33 degrees Celsius, 93 Fahrenheit, summer in the South Pacific and somebody is dreaming of a White Christmas, time to write our report for this year. After our extensive travels last year, see Report 2015, we had planned to stay here and tend to house and garden.
The last cyclone season from November 2015 to April 2016 was characterized by a very strong El Nino effect, the predictions were for more and stronger cyclones to occure in Tonga, but until the end of the last year everything stayed calm.
All our neighbors on the island were gone, the dog, cats and chickens crowding around us. We had a quiet Christmas and New Year's Eve, but on the first day of 2016 cyclone ULA approached and was supposed to pass by Vava'u with up to 115 knots (200 km/h-125mph). We put on the cyclone shutters, brought the boat into the sheltered Hunga Lagoon, took down the solar panels and secured everything. In the night, the storm passed through with howling winds and a lot of rain, but only a few old trees came down and some banana plants, no major damages. The next two weeks passed by with the usual activities in house and garden. It was pretty hot, which limited our activities somewhat, spiders and heron were still busy.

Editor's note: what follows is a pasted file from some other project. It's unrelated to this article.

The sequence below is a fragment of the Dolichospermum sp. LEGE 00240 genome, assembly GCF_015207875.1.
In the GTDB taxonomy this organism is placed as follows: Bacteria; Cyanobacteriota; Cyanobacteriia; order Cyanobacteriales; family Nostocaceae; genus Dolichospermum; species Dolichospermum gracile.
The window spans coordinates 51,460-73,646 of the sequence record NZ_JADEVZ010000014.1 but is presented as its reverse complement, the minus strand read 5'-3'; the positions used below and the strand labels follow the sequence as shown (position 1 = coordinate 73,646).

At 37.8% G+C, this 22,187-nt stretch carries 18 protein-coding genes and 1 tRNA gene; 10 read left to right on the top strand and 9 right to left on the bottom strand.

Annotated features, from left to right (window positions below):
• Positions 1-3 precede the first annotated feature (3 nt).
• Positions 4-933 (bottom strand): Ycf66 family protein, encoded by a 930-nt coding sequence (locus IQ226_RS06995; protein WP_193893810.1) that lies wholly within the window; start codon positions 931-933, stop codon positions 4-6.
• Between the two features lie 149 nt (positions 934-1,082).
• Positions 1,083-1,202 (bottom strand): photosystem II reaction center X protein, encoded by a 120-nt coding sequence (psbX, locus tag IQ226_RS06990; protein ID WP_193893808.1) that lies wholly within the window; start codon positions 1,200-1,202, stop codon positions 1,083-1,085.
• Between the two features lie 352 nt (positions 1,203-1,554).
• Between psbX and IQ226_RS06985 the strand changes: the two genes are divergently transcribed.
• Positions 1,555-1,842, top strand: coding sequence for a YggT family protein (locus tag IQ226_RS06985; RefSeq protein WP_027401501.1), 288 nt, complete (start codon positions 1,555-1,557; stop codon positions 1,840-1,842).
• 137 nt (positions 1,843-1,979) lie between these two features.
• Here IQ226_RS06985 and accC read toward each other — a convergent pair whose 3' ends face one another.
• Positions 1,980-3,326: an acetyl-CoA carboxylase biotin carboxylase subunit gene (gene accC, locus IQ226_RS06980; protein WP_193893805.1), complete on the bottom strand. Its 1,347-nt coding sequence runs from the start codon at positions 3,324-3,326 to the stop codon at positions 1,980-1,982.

On Thursday, January 14., we went into town to get supplies, in the evening we watched a movie at home. Then I noticed colorful flashes in my right eye when I moved my head fast. First I thought it was light reflection in my glasses, but when it happened later in a dark room with my eyes closed, I found it quite irritating. The next day I also noticed dark shapes floating through my eye. Saturday it wasn't any better and I started worrying. Since the neighbor was not there, we had no Internet, so I consulted my old "medical bible", the Merck (MSD) manual, which stated, that flashes and so-called mouche volantes, were signs of a starting retinal detachment, which leads to blindness in a short time, if it is not quickly and expertly operated.